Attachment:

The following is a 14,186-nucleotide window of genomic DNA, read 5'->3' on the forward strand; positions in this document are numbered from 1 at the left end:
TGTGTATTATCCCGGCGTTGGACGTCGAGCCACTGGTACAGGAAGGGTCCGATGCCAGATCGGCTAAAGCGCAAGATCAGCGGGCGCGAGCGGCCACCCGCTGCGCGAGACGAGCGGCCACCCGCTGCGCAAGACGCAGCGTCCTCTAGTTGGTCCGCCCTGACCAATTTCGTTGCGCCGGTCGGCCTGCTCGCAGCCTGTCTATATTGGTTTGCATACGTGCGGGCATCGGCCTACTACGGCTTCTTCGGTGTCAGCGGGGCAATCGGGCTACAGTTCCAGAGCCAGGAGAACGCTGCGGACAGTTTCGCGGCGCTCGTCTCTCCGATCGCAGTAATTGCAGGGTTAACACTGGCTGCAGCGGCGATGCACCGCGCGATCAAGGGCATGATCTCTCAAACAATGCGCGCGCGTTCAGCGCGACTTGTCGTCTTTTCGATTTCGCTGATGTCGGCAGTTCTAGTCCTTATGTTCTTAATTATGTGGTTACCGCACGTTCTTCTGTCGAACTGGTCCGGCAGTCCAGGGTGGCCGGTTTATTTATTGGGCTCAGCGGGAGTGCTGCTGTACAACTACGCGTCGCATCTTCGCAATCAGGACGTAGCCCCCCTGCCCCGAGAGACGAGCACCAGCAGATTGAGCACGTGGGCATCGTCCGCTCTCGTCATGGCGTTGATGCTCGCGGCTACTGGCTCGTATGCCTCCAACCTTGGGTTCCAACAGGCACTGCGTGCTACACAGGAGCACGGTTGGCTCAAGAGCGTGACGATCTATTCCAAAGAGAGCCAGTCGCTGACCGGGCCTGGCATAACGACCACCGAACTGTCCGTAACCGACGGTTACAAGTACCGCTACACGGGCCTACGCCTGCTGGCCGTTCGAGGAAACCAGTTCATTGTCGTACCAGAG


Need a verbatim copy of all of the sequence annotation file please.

The following is a 14,186-nucleotide window of genomic DNA, read 5'->3' on the forward strand; positions in this document are numbered from 1 at the left end:
TGTGTATTATCCCGGCGTTGGACGTCGAGCCACTGGTACAGGAAGGGTCCGATGCCAGATCGGCTAAAGCGCAAGATCAGCGGGCGCGAGCGGCCACCCGCTGCGCGAGACGAGCGGCCACCCGCTGCGCAAGACGCAGCGTCCTCTAGTTGGTCCGCCCTGACCAATTTCGTTGCGCCGGTCGGCCTGCTCGCAGCCTGTCTATATTGGTTTGCATACGTGCGGGCATCGGCCTACTACGGCTTCTTCGGTGTCAGCGGGGCAATCGGGCTACAGTTCCAGAGCCAGGAGAACGCTGCGGACAGTTTCGCGGCGCTCGTCTCTCCGATCGCAGTAATTGCAGGGTTAACACTGGCTGCAGCGGCGATGCACCGCGCGATCAAGGGCATGATCTCTCAAACAATGCGCGCGCGTTCAGCGCGACTTGTCGTCTTTTCGATTTCGCTGATGTCGGCAGTTCTAGTCCTTATGTTCTTAATTATGTGGTTACCGCACGTTCTTCTGTCGAACTGGTCCGGCAGTCCAGGGTGGCCGGTTTATTTATTGGGCTCAGCGGGAGTGCTGCTGTACAACTACGCGTCGCATCTTCGCAATCAGGACGTAGCCCCCCTGCCCCGAGAGACGAGCACCAGCAGATTGAGCACGTGGGCATCGTCCGCTCTCGTCATGGCGTTGATGCTCGCGGCTACTGGCTCGTATGCCTCCAACCTTGGGTTCCAACAGGCACTGCGTGCTACACAGGAGCACGGTTGGCTCAAGAGCGTGACGATCTATTCCAAAGAGAGCCAGTCGCTGACCGGGCCTGGCATAACGACCACCGAACTGTCCGTAACCGACGGTTACAAGTACCGCTACACGGGCCTACGCCTGCTGGCCGTTCGAGGAAACCAGTTCATTGTCGTACCAGAG